Ok, long enough! Gotta keep it fair and more or less equal in length to those of other countries =) Stay tuned as tomorrow we are discovering the superstitions of a whole new country! By the by, if there is a particular country you would like me to research, tell me in your response so I take it into consideration! (Hint: I will probably write about every country I am provided *wink*)

Previous featured countries:
Puerto Rico

Got more Indian superstitions or sayings from your country? Share below!

Puerto Rican Superstitions: The World’s Superstitions Series

As I wrote about Puerto Rican traditions yesterday, I could not help but remember our superstitions. Then, I thought, whoa, that would be an all-around great series I could start on the blog! So, ladies and gentlemen, today I start a New Series, titled The World’s Superstitions, with the first entry about my home country, Puerto Rican superstitions today!

Puerto Rican superstitions are very likely similar to those of other Latin American countries, as many of them were inherited from the Spanish Conquistadors that “discovered” our lands, Taíno indigenous tribes (among the first settlers of the Caribbean), and the African slaves brought by the Spanish. Together, they make up the rich heritage and of course, the interesting list of superstitions! And without any other preamble, I present to you the oh-so-random list of Puerto Rican superstitions. Enjoy!

Puerto Rican superstitions - Rabbit's foot

Rabbit’s foot, part of Puerto Rican superstitions – picture from Buzzle.com

* It is believed that carrying a rabbit’s foot attracts good luck and keeps the evil eye at bay. Many Puerto Ricans believe there is a certain aura, certain magic about it.

* Like in many other countries, according to Puerto Rican superstitions, the number 13 is feared so much that in the majority of buildings, you will never see a 13th floor. Yes, if you are in an old elevator in Puerto Rico, chances are it would go something like this: “10…11…12…14.” I know, technically, floor 14 is in fact the 13th floor, but they feel as if it is not written, its “bad omen” will not be present.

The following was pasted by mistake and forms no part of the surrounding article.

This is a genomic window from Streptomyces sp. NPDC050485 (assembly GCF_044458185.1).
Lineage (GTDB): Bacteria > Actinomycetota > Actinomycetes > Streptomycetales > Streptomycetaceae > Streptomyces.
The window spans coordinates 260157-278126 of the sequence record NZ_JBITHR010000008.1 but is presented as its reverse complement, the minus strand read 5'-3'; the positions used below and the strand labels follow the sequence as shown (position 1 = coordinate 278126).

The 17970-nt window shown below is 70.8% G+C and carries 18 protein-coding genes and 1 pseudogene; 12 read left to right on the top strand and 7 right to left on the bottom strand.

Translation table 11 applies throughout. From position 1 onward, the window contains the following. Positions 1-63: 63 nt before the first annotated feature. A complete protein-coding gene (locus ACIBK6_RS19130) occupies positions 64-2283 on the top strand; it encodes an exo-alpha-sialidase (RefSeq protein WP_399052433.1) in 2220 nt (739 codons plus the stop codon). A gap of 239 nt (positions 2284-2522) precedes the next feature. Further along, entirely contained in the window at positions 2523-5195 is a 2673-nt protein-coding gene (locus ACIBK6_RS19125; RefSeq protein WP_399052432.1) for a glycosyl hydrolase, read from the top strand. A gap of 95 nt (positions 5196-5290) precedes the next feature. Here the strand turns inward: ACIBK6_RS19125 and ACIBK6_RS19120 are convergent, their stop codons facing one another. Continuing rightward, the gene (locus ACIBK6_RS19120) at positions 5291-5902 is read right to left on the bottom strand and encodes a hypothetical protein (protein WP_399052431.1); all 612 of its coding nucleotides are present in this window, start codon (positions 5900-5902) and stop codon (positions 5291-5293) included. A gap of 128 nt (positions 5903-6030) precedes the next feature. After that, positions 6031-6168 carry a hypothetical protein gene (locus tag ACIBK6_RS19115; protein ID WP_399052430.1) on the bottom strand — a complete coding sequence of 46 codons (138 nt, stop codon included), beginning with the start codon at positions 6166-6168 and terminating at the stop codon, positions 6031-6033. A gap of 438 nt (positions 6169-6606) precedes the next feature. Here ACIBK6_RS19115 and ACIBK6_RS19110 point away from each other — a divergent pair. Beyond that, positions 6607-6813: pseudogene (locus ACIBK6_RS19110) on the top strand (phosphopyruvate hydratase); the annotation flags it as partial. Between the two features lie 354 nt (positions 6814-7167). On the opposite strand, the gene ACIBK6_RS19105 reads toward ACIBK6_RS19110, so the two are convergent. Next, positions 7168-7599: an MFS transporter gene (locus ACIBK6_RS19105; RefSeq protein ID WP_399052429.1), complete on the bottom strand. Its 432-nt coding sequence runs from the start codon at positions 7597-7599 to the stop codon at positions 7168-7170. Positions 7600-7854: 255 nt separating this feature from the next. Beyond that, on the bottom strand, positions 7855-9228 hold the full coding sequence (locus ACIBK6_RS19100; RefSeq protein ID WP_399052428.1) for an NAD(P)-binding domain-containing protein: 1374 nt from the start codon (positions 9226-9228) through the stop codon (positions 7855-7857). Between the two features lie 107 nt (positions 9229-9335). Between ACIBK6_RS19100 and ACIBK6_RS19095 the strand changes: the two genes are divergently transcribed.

* And talking about 13th’s bad omen, Tuesday the 13th is in Puerto Rico what Friday the 13th is elsewhere. Furthermore, due to the “Americanization” of the island beginning full-throttle with the signing of Jones Act in 1917 by President Woodrow Wilson (making Puerto Ricans collectively U.S. citizens), these days many Boricuas consider both days to carry bad luck. Ay, as we didn’t have enough bad omens already!

* An odd, and rather comical, is how according to Puerto Rican superstitions, lefties are not allowed in heaven. Sure, not believed so much anymore, but still, it is very unlikely that a Puerto Rican mother will allow her child to be a lefty if she can help it. Yes, that means mom will teach you how to write with your right hand and force you to do so in her sight anyway. This is kind of a blessing in disguise though, as many Puerto Rican “lefties” end up being ambidextrous (able to  use both hands with equal skill). My Puerto Rican friend Claudia is a great example of this! =P

* Black cats are a universal bad omen, no matter how you put it. They bring bad luck, evil, all things dark to your life. Beware.

* There is a little-understood fear of walking under ladders. Apparently, it means really bad luck. To my Puerto Rican mother, I think it equaled death–quite literally. I remember mom yelling at me, freaking out senseless whenever I would walk under a ladder as a kid. It is as if she didn’t trust ladders! Yet, I remember her using them to clean all the time. So, she valued my life, but not hers? Ahh, the ironies of life…

* First showers of the month of May? RUN…TO THE WATER!! Haha indeed, if la primera llovizna de mayo (the first shower of May) is going on, drizzle drizzle! To many Puerto Ricans, this is a great mini-shower of luck =) I still find myself doing this abroad!

* If you have a farm or own animals that live outside, you wake up one morning and one (or several) of them are dead, they must have been eaten by the Chupacabra. Guaranteed.

* And now, we shall go to my favorite of the bunch!! Every New Year’s, right when the clock hits midnight, we throw a big bucket of water outside a window, door or a balcony with joyous energy. Location really depends on where you live. Why? This symbolizes the emptying of the Año Viejo’s (“Old Year”) bad things and a fresh start of the Año Nuevo (“New Year”) with a splash of great luck. I always have this vivid picture of my grandma and mom throwing this big bucket of water, each holding one of the handles, every single year without failure. Always brings a smile to my face and great memories. So I guess it does splashes good omen? 😉

That’s my good list of Puerto Rican superstitions to kick off this new series! On the next post, I shall have a [surprise] country and its nice list of superstitions! If there is a particular country you would like me to research, tell me in your response so I take it into consideration! (Hint: I will probably write about every country I am provided *wink*)

Know more Puerto Rican superstitions? What about some in your country?